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The shock tour for teachers: seeing where students live

March 26, 2007|David Kelly | Times Staff Writer

Just a mile down the road from Duroville sits Las Palmitas Elementary School, the poorest in Riverside County.

Teachers here start from the ground up, undergoing special training to deal with extreme poverty.

It begins with a bus ride to the trailer parks where nearly all of the school's 870 students live, a trip that rarely fails to stun staffers.

"I was shocked, and I grew up in Watts," said teacher Josifina McTavish. "I have been to India, North Africa and South America, and I was shocked to find that kind of poverty here."

Her smiling fifth-graders, some wearing layers of dirty clothes, describe a life of routine deprivation. Omar tells of sharing a two-bedroom trailer with nine others and sleeping on the floor. And there is Luis, who wears his coat and gloves to bed each night in a toolshed. He even wears the gloves in class so not to lose them.

"In private schools you give hours and hours of homework, and it gets done," McTavish said. "In Duroville the other night, the lights went out, so we won't get any homework."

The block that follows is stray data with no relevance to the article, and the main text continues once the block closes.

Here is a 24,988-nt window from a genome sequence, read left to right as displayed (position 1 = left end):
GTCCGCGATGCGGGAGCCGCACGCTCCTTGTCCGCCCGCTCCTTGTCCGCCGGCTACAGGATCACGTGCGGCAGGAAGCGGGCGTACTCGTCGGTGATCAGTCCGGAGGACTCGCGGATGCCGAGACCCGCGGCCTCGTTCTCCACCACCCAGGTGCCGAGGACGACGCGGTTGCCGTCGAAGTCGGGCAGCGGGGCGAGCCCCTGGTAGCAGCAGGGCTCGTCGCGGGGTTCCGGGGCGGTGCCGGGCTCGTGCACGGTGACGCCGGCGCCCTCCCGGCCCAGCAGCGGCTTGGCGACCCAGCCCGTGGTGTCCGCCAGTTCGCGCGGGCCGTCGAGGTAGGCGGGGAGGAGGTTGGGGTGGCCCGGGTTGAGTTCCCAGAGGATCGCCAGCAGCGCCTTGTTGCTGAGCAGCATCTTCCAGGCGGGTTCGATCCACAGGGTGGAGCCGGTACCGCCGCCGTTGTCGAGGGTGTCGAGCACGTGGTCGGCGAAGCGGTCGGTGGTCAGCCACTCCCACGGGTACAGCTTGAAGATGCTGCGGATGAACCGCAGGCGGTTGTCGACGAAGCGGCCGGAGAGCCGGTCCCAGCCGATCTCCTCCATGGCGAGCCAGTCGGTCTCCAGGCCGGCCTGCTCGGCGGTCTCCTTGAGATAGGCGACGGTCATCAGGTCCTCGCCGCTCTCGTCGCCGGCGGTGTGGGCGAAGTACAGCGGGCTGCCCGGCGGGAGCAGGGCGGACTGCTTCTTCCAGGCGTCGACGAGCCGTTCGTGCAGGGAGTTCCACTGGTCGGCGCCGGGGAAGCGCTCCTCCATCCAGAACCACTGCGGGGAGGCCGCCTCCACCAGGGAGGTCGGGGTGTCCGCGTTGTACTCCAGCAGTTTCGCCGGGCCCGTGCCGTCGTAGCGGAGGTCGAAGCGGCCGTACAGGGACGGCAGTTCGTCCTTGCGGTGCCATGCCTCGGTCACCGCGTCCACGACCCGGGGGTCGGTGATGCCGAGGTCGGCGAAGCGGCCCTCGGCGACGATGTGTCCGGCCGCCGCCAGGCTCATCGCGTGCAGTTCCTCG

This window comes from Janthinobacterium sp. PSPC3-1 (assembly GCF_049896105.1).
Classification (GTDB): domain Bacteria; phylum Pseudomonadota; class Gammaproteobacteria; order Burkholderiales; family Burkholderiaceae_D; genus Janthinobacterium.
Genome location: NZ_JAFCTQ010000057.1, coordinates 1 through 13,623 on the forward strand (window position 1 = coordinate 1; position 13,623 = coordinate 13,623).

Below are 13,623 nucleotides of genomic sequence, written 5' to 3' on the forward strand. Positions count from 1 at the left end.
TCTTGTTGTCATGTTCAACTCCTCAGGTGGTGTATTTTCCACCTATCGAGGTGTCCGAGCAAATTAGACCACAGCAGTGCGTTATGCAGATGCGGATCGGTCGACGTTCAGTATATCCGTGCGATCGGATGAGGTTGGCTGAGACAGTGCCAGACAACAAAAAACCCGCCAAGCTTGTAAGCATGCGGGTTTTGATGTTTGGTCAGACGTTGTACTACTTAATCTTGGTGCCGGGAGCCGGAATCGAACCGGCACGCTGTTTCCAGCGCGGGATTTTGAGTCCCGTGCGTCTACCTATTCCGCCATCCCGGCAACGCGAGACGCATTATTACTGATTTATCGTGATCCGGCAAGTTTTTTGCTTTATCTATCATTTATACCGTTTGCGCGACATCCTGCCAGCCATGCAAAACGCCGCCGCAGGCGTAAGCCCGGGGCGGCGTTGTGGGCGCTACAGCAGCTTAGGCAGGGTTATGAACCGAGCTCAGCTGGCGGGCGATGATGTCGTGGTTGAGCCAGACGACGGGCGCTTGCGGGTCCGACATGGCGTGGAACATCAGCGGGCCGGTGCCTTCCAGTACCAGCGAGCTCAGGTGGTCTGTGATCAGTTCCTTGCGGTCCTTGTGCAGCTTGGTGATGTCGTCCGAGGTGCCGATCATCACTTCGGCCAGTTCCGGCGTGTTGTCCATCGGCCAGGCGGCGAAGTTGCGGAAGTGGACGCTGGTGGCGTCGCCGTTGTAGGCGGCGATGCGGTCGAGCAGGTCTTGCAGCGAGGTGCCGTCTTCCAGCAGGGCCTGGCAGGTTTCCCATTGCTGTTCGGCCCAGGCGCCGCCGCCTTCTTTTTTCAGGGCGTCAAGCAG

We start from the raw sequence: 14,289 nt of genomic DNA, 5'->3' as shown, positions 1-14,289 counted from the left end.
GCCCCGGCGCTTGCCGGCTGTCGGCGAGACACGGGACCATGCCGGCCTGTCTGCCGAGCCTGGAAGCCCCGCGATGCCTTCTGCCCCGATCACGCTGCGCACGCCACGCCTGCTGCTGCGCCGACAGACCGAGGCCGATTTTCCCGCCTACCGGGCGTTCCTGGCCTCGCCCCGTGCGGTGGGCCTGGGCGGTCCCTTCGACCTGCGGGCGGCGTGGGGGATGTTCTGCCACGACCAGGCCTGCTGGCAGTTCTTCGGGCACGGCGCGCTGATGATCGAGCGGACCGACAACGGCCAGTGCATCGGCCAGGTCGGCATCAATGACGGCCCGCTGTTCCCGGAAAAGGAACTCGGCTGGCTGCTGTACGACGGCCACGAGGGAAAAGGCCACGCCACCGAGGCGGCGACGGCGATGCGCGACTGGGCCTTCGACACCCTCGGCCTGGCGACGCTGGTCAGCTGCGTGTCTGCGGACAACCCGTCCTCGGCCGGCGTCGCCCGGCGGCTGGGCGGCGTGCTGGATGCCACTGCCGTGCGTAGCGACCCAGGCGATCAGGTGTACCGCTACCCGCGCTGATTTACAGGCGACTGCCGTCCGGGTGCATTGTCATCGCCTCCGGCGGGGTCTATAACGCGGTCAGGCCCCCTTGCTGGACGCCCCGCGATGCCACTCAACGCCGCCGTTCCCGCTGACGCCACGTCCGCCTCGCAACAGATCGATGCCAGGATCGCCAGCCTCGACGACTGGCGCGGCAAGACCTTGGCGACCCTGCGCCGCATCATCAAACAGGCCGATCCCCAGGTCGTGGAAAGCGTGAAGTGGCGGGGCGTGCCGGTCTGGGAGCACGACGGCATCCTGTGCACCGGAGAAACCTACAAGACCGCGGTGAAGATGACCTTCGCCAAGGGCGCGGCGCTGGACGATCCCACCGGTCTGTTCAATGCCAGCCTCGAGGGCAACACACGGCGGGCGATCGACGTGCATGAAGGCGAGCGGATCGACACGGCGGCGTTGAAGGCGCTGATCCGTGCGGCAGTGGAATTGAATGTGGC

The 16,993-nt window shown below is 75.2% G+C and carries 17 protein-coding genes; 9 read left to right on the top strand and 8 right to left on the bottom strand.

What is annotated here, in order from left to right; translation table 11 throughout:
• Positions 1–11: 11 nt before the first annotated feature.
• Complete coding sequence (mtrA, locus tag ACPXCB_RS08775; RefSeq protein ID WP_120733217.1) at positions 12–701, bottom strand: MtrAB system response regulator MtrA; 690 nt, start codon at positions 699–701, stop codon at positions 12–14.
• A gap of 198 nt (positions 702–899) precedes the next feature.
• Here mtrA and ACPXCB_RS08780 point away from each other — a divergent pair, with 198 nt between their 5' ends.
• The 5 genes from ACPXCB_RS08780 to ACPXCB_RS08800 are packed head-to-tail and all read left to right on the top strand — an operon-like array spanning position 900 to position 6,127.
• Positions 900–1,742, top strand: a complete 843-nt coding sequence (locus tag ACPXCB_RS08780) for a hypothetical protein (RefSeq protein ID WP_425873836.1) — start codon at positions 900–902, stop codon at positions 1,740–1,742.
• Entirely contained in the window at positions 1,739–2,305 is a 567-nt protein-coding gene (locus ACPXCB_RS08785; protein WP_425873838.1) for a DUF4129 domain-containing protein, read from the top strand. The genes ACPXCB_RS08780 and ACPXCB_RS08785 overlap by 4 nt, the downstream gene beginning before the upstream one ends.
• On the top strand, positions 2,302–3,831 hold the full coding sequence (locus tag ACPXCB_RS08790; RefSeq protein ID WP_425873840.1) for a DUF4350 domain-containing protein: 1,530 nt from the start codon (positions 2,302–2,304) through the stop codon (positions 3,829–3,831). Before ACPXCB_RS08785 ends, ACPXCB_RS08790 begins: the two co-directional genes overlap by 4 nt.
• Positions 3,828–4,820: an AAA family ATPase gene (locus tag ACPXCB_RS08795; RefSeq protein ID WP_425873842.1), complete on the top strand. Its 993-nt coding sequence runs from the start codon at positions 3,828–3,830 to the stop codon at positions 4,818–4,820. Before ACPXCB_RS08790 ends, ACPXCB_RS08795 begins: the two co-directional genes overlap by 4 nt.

Many students have no English skills, and nearly 100% qualify for free lunches. Teachers often buy them books and clothes, though they are urged not to by district officials.

Las Palmitas shares a food and clothing bank with Desert Mirage High School and distributes flashlights so students can navigate the unlighted parks at night.

When it rains and the parks' dirt roads liquefy, pupils arrive in class with mud up to their hips.

"These are my favorite kids," said Shannon Rodriguez, who previously taught in Long Beach. "They are respectful, hard workers."

Marcie Rivera is the principal. She makes no excuses for her students but knows they face hurdles most cannot imagine.

"Everyone has a sad story," she said, her voice breaking. "But my kids have it day in and day out."

Rivera routinely visits Duroville to check on the welfare of students and their families.

On a recent trip, she marched down a dirt road, her crisp, blue suit getting dustier by the step. She spotted Maria Gonzalez, a small woman with a bright-eyed son at school, emerging from a trailer.

At 34, Gonzalez is already a grandmother with a lifetime of weariness etched on her face. "My husband left me, and I don't think I can afford to move anywhere else," she said.

Gonzalez's trailer was surrounded by a chain-link fence. A torn, green tarp hung from the front, and a few broken Christmas lights had been strung up.

Rivera promised to get food for her family. Gonzalez clasped the principal's hands tightly and thanked her.

Rivera walked off.

"So what do you say? Do these people have below-average intelligence because they live here? Do we say that about people who live in the Third World? These children should have the same chance as any child -- to start at the beginning," Rivera said.

"Whatever they have gone through, they have gone through enough."

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